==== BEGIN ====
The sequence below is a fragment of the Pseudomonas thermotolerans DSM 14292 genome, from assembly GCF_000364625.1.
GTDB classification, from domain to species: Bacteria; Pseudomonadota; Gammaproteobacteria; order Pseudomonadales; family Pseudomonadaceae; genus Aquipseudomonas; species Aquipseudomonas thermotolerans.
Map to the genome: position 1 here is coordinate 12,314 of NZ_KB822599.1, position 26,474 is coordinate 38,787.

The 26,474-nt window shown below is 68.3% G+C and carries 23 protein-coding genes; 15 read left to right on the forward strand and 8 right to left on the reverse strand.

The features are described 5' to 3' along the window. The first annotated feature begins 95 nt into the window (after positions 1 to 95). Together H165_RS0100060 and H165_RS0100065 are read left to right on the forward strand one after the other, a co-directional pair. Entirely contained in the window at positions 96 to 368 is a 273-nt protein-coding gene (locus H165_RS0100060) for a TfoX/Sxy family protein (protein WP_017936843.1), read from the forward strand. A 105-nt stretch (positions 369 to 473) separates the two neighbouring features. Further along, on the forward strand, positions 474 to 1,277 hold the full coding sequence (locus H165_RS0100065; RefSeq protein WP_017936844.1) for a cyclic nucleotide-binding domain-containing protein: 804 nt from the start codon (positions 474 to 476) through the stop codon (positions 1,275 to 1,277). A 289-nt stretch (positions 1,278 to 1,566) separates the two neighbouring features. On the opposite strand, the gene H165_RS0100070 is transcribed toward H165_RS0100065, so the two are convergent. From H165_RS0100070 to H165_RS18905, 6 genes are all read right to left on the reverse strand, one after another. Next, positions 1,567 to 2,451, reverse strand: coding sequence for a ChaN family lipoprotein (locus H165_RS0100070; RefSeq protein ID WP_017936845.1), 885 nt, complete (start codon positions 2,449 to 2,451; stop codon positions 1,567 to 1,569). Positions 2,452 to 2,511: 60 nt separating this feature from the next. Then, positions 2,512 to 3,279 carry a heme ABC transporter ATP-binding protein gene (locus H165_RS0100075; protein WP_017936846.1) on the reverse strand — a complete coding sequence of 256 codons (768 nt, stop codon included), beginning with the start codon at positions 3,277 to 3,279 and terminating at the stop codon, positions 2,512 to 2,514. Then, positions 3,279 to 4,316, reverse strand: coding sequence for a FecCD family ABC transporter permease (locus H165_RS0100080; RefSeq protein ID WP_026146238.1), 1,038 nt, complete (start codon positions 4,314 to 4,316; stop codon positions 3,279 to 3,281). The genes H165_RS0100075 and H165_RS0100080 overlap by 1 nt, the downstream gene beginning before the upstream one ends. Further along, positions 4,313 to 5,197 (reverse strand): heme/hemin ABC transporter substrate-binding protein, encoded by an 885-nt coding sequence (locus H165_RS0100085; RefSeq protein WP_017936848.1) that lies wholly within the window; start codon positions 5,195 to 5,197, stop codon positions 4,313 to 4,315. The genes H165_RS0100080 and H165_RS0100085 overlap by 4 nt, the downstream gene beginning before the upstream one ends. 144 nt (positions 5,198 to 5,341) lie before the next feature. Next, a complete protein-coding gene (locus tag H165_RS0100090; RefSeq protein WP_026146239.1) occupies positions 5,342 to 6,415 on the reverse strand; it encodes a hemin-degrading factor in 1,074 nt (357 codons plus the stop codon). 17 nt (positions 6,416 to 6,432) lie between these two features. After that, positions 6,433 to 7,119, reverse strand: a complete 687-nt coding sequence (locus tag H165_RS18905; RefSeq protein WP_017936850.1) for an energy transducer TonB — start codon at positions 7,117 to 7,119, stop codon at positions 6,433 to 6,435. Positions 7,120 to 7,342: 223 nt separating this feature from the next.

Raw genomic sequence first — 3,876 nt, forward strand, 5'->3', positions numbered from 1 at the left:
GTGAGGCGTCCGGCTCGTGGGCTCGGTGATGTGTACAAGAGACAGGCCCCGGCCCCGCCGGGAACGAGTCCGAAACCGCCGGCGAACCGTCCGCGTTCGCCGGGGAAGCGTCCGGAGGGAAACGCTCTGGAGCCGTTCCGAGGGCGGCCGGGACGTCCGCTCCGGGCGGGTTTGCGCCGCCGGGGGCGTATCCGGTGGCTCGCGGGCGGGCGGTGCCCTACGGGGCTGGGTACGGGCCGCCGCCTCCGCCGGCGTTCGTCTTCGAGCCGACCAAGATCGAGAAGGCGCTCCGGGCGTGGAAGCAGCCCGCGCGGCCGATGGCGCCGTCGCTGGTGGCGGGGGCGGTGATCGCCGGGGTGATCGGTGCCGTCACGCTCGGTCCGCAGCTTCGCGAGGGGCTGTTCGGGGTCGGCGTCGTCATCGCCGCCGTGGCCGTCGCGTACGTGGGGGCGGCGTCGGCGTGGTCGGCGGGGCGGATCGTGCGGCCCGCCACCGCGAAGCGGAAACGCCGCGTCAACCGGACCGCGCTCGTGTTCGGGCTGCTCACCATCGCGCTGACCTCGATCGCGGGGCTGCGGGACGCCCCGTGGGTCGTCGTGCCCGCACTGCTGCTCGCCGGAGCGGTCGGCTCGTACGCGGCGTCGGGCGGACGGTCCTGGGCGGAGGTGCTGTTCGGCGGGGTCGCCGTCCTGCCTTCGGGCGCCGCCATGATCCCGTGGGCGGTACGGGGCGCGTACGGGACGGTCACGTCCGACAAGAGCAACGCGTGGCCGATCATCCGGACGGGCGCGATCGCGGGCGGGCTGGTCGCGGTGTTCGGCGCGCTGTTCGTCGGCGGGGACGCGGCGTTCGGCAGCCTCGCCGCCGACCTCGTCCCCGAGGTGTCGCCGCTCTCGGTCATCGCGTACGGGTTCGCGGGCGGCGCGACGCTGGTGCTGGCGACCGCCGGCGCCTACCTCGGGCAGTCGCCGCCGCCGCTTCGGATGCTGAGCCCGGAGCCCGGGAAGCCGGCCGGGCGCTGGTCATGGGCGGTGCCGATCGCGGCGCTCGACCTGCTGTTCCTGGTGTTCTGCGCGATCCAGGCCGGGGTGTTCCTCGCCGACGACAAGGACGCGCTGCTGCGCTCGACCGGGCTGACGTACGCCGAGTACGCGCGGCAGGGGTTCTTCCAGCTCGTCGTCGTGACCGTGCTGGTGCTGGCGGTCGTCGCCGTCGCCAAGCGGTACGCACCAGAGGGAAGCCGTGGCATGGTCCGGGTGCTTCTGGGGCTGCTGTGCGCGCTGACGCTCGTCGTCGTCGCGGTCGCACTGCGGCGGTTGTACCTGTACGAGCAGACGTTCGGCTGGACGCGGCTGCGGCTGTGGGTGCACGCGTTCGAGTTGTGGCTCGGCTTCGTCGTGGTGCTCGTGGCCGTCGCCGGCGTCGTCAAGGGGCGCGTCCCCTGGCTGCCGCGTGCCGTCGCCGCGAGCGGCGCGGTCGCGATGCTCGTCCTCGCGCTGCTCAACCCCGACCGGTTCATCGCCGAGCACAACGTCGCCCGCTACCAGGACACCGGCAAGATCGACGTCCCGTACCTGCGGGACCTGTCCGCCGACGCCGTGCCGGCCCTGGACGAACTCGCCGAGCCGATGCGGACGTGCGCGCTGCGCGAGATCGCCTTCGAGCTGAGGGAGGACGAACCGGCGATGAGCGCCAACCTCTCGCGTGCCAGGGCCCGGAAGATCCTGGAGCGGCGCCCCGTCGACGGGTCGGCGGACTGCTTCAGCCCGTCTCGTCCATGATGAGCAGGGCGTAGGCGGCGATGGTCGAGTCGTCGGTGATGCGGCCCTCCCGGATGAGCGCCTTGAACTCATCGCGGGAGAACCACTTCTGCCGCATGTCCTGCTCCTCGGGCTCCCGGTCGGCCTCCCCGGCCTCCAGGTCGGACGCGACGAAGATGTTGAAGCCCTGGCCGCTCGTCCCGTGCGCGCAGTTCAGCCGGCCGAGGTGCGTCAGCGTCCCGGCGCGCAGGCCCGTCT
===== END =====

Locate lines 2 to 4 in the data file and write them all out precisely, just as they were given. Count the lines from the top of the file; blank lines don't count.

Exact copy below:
GTDB classification, from domain to species: Bacteria; Pseudomonadota; Gammaproteobacteria; order Pseudomonadales; family Pseudomonadaceae; genus Aquipseudomonas; species Aquipseudomonas thermotolerans.
Map to the genome: position 1 here is coordinate 12,314 of NZ_KB822599.1, position 26,474 is coordinate 38,787.

The 26,474-nt window shown below is 68.3% G+C and carries 23 protein-coding genes; 15 read left to right on the forward strand and 8 right to left on the reverse strand.